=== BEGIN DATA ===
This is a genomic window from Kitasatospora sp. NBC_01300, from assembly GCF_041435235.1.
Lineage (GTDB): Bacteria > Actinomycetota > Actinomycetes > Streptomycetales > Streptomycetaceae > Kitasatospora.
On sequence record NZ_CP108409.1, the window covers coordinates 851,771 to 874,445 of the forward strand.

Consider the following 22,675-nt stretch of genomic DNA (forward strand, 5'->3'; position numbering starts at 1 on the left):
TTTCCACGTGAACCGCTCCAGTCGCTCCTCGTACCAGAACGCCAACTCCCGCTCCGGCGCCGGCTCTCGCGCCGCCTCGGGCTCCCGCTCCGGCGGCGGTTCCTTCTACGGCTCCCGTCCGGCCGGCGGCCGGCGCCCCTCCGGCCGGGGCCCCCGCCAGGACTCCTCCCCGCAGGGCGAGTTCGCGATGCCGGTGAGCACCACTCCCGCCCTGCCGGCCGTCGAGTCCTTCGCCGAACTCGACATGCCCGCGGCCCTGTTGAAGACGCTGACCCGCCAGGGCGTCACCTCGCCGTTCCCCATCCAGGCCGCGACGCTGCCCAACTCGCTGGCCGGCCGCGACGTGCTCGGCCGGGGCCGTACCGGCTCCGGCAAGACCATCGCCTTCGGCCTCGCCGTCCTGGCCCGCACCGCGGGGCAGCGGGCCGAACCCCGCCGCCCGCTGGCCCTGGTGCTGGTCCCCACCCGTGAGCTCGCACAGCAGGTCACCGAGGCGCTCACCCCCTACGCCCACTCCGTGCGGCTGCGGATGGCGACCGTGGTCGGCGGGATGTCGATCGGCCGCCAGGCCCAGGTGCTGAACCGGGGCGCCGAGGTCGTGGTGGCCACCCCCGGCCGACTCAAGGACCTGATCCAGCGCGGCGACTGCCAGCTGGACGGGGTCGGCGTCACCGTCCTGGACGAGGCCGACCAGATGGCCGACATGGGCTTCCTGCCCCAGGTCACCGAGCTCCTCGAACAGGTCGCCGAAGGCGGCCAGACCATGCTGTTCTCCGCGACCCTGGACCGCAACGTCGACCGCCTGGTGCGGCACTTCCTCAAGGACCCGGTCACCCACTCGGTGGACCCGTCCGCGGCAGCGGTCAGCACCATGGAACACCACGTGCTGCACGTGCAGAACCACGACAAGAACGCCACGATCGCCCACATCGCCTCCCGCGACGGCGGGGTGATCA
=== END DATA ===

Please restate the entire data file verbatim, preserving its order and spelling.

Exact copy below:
This is a genomic window from Kitasatospora sp. NBC_01300, from assembly GCF_041435235.1.
Lineage (GTDB): Bacteria > Actinomycetota > Actinomycetes > Streptomycetales > Streptomycetaceae > Kitasatospora.
On sequence record NZ_CP108409.1, the window covers coordinates 851,771 to 874,445 of the forward strand.

Consider the following 22,675-nt stretch of genomic DNA (forward strand, 5'->3'; position numbering starts at 1 on the left):
TTTCCACGTGAACCGCTCCAGTCGCTCCTCGTACCAGAACGCCAACTCCCGCTCCGGCGCCGGCTCTCGCGCCGCCTCGGGCTCCCGCTCCGGCGGCGGTTCCTTCTACGGCTCCCGTCCGGCCGGCGGCCGGCGCCCCTCCGGCCGGGGCCCCCGCCAGGACTCCTCCCCGCAGGGCGAGTTCGCGATGCCGGTGAGCACCACTCCCGCCCTGCCGGCCGTCGAGTCCTTCGCCGAACTCGACATGCCCGCGGCCCTGTTGAAGACGCTGACCCGCCAGGGCGTCACCTCGCCGTTCCCCATCCAGGCCGCGACGCTGCCCAACTCGCTGGCCGGCCGCGACGTGCTCGGCCGGGGCCGTACCGGCTCCGGCAAGACCATCGCCTTCGGCCTCGCCGTCCTGGCCCGCACCGCGGGGCAGCGGGCCGAACCCCGCCGCCCGCTGGCCCTGGTGCTGGTCCCCACCCGTGAGCTCGCACAGCAGGTCACCGAGGCGCTCACCCCCTACGCCCACTCCGTGCGGCTGCGGATGGCGACCGTGGTCGGCGGGATGTCGATCGGCCGCCAGGCCCAGGTGCTGAACCGGGGCGCCGAGGTCGTGGTGGCCACCCCCGGCCGACTCAAGGACCTGATCCAGCGCGGCGACTGCCAGCTGGACGGGGTCGGCGTCACCGTCCTGGACGAGGCCGACCAGATGGCCGACATGGGCTTCCTGCCCCAGGTCACCGAGCTCCTCGAACAGGTCGCCGAAGGCGGCCAGACCATGCTGTTCTCCGCGACCCTGGACCGCAACGTCGACCGCCTGGTGCGGCACTTCCTCAAGGACCCGGTCACCCACTCGGTGGACCCGTCCGCGGCAGCGGTCAGCACCATGGAACACCACGTGCTGCACGTGCAGAACCACGACAAGAACGCCACGATCGCCCACATCGCCTCCCGCGACGGCGGGGTGATCA